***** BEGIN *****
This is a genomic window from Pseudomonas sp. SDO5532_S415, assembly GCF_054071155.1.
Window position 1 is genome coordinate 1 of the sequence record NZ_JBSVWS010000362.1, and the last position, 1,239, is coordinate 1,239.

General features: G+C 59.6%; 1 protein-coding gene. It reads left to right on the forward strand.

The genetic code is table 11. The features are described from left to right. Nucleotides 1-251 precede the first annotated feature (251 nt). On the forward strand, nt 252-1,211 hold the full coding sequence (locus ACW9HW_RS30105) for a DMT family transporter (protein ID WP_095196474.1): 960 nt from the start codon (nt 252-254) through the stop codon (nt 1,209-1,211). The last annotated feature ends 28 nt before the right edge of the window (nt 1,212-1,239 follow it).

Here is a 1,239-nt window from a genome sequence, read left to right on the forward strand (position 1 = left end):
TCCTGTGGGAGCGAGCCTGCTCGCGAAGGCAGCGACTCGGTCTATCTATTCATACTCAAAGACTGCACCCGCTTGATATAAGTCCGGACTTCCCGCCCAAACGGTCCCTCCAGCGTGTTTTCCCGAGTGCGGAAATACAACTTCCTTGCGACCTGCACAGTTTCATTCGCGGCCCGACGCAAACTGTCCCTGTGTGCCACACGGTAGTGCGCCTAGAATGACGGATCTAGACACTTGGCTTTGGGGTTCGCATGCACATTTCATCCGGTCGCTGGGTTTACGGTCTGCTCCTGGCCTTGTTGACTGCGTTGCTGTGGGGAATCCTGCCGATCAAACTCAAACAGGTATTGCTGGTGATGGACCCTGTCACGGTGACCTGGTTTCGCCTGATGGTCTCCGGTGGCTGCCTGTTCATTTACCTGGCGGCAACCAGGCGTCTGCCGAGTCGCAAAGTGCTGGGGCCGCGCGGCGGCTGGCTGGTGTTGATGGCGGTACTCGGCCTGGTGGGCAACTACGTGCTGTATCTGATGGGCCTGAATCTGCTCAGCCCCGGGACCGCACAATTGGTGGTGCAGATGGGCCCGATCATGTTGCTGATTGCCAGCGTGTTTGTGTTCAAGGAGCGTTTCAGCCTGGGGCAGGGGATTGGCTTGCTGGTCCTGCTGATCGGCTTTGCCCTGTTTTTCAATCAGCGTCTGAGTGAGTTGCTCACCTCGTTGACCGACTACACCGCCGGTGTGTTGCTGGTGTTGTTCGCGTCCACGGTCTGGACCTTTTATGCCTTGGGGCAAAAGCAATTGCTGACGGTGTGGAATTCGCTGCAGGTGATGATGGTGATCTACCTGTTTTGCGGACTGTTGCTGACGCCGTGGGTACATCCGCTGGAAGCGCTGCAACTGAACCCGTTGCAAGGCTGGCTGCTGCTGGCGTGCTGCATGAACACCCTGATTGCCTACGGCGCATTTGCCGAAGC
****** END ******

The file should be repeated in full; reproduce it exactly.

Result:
This is a genomic window from Pseudomonas sp. SDO5532_S415, assembly GCF_054071155.1.
Window position 1 is genome coordinate 1 of the sequence record NZ_JBSVWS010000362.1, and the last position, 1,239, is coordinate 1,239.

General features: G+C 59.6%; 1 protein-coding gene. It reads left to right on the forward strand.

The genetic code is table 11. The features are described from left to right. Nucleotides 1-251 precede the first annotated feature (251 nt). On the forward strand, nt 252-1,211 hold the full coding sequence (locus ACW9HW_RS30105) for a DMT family transporter (protein ID WP_095196474.1): 960 nt from the start codon (nt 252-254) through the stop codon (nt 1,209-1,211). The last annotated feature ends 28 nt before the right edge of the window (nt 1,212-1,239 follow it).

Here is a 1,239-nt window from a genome sequence, read left to right on the forward strand (position 1 = left end):
TCCTGTGGGAGCGAGCCTGCTCGCGAAGGCAGCGACTCGGTCTATCTATTCATACTCAAAGACTGCACCCGCTTGATATAAGTCCGGACTTCCCGCCCAAACGGTCCCTCCAGCGTGTTTTCCCGAGTGCGGAAATACAACTTCCTTGCGACCTGCACAGTTTCATTCGCGGCCCGACGCAAACTGTCCCTGTGTGCCACACGGTAGTGCGCCTAGAATGACGGATCTAGACACTTGGCTTTGGGGTTCGCATGCACATTTCATCCGGTCGCTGGGTTTACGGTCTGCTCCTGGCCTTGTTGACTGCGTTGCTGTGGGGAATCCTGCCGATCAAACTCAAACAGGTATTGCTGGTGATGGACCCTGTCACGGTGACCTGGTTTCGCCTGATGGTCTCCGGTGGCTGCCTGTTCATTTACCTGGCGGCAACCAGGCGTCTGCCGAGTCGCAAAGTGCTGGGGCCGCGCGGCGGCTGGCTGGTGTTGATGGCGGTACTCGGCCTGGTGGGCAACTACGTGCTGTATCTGATGGGCCTGAATCTGCTCAGCCCCGGGACCGCACAATTGGTGGTGCAGATGGGCCCGATCATGTTGCTGATTGCCAGCGTGTTTGTGTTCAAGGAGCGTTTCAGCCTGGGGCAGGGGATTGGCTTGCTGGTCCTGCTGATCGGCTTTGCCCTGTTTTTCAATCAGCGTCTGAGTGAGTTGCTCACCTCGTTGACCGACTACACCGCCGGTGTGTTGCTGGTGTTGTTCGCGTCCACGGTCTGGACCTTTTATGCCTTGGGGCAAAAGCAATTGCTGACGGTGTGGAATTCGCTGCAGGTGATGATGGTGATCTACCTGTTTTGCGGACTGTTGCTGACGCCGTGGGTACATCCGCTGGAAGCGCTGCAACTGAACCCGTTGCAAGGCTGGCTGCTGCTGGCGTGCTGCATGAACACCCTGATTGCCTACGGCGCATTTGCCGAAGC